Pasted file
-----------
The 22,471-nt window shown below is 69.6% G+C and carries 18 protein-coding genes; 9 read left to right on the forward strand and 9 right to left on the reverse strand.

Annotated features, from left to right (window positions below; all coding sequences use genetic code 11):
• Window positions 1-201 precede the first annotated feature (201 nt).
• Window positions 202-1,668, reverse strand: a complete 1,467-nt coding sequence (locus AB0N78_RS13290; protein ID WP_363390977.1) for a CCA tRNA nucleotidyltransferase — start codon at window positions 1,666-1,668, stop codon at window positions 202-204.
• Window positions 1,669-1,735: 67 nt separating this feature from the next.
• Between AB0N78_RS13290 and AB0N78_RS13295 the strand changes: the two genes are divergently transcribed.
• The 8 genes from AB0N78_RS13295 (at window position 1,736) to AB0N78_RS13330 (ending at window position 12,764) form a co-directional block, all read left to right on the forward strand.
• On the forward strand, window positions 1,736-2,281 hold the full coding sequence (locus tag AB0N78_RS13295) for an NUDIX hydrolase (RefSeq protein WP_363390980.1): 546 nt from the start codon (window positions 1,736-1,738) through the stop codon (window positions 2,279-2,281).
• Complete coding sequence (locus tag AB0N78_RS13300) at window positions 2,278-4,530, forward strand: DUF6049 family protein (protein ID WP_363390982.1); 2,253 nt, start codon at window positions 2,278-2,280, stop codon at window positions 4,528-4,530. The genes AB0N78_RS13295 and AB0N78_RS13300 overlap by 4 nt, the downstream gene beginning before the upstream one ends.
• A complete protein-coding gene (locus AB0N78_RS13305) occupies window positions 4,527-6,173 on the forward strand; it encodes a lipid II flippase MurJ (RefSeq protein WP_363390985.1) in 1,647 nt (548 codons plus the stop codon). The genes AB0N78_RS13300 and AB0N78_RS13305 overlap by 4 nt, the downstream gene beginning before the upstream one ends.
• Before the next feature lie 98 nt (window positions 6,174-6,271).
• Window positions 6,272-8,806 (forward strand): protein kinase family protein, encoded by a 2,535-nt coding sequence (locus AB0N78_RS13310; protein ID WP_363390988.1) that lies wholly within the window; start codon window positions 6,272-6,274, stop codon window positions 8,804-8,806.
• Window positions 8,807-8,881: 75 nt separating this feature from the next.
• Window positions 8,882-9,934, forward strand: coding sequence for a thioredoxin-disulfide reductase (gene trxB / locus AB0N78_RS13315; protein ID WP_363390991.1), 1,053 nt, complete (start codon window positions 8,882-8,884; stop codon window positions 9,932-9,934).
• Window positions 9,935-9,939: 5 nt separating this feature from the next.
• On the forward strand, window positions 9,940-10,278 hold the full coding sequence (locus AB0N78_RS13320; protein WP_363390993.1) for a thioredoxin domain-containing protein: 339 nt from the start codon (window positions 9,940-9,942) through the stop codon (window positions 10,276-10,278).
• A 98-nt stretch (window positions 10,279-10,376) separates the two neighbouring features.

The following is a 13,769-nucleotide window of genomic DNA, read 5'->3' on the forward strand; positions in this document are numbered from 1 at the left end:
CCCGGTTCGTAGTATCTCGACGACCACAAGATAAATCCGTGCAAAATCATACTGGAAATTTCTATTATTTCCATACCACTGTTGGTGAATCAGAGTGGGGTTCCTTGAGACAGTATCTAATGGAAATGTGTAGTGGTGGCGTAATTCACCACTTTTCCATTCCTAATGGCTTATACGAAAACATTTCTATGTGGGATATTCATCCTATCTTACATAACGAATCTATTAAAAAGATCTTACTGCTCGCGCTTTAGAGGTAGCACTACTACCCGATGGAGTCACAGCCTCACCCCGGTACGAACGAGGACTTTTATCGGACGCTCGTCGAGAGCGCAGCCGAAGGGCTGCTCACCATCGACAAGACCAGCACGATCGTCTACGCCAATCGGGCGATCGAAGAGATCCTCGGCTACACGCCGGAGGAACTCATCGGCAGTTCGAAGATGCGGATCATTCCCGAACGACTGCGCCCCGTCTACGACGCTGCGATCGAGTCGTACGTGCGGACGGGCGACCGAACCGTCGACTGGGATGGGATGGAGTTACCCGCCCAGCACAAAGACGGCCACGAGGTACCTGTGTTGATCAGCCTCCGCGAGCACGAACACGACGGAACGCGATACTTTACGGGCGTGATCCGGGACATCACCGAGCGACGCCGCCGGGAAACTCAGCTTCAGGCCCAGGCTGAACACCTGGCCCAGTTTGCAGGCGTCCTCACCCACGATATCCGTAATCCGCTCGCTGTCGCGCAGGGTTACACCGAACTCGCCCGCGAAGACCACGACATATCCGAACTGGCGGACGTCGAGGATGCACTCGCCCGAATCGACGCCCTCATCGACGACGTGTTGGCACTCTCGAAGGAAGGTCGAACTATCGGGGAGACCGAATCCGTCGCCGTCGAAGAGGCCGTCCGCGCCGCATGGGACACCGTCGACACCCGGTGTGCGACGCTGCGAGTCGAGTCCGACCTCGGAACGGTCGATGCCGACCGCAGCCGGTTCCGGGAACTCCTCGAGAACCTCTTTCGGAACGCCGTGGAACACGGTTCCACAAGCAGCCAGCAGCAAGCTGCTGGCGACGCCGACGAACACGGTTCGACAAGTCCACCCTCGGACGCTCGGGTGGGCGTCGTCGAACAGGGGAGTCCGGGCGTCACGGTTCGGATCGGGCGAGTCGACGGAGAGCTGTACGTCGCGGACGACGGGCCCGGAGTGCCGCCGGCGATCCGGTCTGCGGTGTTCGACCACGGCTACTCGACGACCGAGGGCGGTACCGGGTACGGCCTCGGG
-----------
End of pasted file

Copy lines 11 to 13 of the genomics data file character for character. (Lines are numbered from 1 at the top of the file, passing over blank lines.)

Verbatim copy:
• Before the next feature lie 98 nt (window positions 6,174-6,271).
• Window positions 6,272-8,806 (forward strand): protein kinase family protein, encoded by a 2,535-nt coding sequence (locus AB0N78_RS13310; protein ID WP_363390988.1) that lies wholly within the window; start codon window positions 6,272-6,274, stop codon window positions 8,804-8,806.
• Window positions 8,807-8,881: 75 nt separating this feature from the next.